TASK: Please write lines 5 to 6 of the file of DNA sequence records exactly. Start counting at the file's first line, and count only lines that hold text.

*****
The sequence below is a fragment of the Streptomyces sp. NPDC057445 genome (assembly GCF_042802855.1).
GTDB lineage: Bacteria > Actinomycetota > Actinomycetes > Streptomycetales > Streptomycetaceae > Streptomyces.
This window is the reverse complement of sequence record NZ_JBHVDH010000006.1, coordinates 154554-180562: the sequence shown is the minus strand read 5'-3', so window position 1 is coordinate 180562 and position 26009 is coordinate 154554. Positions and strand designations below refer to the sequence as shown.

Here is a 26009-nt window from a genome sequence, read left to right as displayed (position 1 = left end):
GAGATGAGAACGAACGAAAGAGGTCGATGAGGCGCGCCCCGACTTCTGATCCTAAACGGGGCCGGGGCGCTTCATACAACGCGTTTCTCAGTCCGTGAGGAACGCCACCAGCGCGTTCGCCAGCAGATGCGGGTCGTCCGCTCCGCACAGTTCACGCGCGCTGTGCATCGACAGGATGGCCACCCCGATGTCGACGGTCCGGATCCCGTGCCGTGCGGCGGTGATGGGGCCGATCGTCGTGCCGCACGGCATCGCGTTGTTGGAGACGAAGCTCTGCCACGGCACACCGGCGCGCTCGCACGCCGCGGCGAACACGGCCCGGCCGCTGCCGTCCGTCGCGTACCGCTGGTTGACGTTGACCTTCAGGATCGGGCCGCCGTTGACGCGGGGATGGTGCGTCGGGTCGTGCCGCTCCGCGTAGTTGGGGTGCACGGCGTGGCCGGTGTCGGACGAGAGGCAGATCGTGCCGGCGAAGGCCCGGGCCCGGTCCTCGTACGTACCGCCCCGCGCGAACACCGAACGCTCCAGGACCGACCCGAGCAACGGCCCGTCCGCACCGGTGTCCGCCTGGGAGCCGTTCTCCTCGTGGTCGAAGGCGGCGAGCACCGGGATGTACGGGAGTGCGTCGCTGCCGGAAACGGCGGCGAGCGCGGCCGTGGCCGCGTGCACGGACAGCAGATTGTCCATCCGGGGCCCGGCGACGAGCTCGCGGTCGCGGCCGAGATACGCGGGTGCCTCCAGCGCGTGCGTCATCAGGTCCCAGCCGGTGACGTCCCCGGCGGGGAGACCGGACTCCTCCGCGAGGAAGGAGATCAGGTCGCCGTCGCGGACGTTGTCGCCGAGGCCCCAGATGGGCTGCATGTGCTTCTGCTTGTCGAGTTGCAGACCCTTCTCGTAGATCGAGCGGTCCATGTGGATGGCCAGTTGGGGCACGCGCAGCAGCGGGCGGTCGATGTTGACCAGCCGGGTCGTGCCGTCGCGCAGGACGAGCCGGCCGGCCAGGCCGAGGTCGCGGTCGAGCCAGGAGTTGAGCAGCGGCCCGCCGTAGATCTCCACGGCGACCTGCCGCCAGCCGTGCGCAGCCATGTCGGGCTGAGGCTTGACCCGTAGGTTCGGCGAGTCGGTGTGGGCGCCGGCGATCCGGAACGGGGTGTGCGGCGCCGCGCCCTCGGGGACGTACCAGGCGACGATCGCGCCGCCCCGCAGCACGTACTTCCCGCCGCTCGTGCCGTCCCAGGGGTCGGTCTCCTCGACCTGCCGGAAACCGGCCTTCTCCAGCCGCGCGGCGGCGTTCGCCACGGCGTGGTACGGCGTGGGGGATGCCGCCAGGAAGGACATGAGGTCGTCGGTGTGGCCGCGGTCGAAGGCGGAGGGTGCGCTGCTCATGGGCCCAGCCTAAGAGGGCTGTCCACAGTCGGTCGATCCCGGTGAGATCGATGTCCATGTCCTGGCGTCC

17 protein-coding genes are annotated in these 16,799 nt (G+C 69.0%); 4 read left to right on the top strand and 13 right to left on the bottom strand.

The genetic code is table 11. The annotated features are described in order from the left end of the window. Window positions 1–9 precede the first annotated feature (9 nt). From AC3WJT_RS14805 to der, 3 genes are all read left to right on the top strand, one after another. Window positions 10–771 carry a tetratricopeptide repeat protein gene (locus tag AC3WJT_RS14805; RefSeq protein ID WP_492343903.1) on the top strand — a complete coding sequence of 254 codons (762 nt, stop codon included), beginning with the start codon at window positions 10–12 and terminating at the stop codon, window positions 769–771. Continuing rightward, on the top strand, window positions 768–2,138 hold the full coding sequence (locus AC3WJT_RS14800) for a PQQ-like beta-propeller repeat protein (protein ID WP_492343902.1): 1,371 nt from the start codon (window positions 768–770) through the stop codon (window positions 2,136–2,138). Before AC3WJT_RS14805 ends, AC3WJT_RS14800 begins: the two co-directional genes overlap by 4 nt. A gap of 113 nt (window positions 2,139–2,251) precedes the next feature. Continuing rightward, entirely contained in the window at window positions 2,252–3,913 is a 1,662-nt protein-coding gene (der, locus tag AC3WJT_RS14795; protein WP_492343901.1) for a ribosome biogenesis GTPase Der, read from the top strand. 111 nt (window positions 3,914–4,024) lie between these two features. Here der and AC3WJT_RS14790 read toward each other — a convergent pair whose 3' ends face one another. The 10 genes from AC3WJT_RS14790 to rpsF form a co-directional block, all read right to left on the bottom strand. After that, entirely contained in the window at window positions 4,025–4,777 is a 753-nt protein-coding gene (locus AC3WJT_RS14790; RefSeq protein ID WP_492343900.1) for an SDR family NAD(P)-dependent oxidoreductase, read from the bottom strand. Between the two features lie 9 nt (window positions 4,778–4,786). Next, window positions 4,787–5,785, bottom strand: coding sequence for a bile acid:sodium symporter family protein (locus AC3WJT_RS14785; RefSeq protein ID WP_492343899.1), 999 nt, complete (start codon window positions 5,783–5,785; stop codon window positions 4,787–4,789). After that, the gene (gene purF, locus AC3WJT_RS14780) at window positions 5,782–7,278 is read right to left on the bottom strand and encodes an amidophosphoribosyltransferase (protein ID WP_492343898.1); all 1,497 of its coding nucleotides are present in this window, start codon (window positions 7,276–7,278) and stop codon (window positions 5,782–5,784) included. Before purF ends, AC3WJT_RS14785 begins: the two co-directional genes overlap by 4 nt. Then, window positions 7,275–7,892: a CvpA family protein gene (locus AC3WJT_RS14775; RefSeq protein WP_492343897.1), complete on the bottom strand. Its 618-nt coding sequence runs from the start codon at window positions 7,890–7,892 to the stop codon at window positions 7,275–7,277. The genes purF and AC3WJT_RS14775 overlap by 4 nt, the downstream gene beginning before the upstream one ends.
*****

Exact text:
GAGATGAGAACGAACGAAAGAGGTCGATGAGGCGCGCCCCGACTTCTGATCCTAAACGGGGCCGGGGCGCTTCATACAACGCGTTTCTCAGTCCGTGAGGAACGCCACCAGCGCGTTCGCCAGCAGATGCGGGTCGTCCGCTCCGCACAGTTCACGCGCGCTGTGCATCGACAGGATGGCCACCCCGATGTCGACGGTCCGGATCCCGTGCCGTGCGGCGGTGATGGGGCCGATCGTCGTGCCGCACGGCATCGCGTTGTTGGAGACGAAGCTCTGCCACGGCACACCGGCGCGCTCGCACGCCGCGGCGAACACGGCCCGGCCGCTGCCGTCCGTCGCGTACCGCTGGTTGACGTTGACCTTCAGGATCGGGCCGCCGTTGACGCGGGGATGGTGCGTCGGGTCGTGCCGCTCCGCGTAGTTGGGGTGCACGGCGTGGCCGGTGTCGGACGAGAGGCAGATCGTGCCGGCGAAGGCCCGGGCCCGGTCCTCGTACGTACCGCCCCGCGCGAACACCGAACGCTCCAGGACCGACCCGAGCAACGGCCCGTCCGCACCGGTGTCCGCCTGGGAGCCGTTCTCCTCGTGGTCGAAGGCGGCGAGCACCGGGATGTACGGGAGTGCGTCGCTGCCGGAAACGGCGGCGAGCGCGGCCGTGGCCGCGTGCACGGACAGCAGATTGTCCATCCGGGGCCCGGCGACGAGCTCGCGGTCGCGGCCGAGATACGCGGGTGCCTCCAGCGCGTGCGTCATCAGGTCCCAGCCGGTGACGTCCCCGGCGGGGAGACCGGACTCCTCCGCGAGGAAGGAGATCAGGTCGCCGTCGCGGACGTTGTCGCCGAGGCCCCAGATGGGCTGCATGTGCTTCTGCTTGTCGAGTTGCAGACCCTTCTCGTAGATCGAGCGGTCCATGTGGATGGCCAGTTGGGGCACGCGCAGCAGCGGGCGGTCGATGTTGACCAGCCGGGTCGTGCCGTCGCGCAGGACGAGCCGGCCGGCCAGGCCGAGGTCGCGGTCGAGCCAGGAGTTGAGCAGCGGCCCGCCGTAGATCTCCACGGCGACCTGCCGCCAGCCGTGCGCAGCCATGTCGGGCTGAGGCTTGACCCGTAGGTTCGGCGAGTCGGTGTGGGCGCCGGCGATCCGGAACGGGGTGTGCGGCGCCGCGCCCTCGGGGACGTACCAGGCGACGATCGCGCCGCCCCGCAGCACGTACTTCCCGCCGCTCGTGCCGTCCCAGGGGTCGGTCTCCTCGACCTGCCGGAAACCGGCCTTCTCCAGCCGCGCGGCGGCGTTCGCCACGGCGTGGTACGGCGTGGGGGATGCCGCCAGGAAGGACATGAGGTCGTCGGTGTGGCCGCGGTCGAAGGCGGAGGGTGCGCTGCTCATGGGCCCAGCCTAAGAGGGCTGTCCACAGTCGGTCGATCCCGGTGAGATCGATGTCCATGTCCTGGCGTCC

17 protein-coding genes are annotated in these 16,799 nt (G+C 69.0%); 4 read left to right on the top strand and 13 right to left on the bottom strand.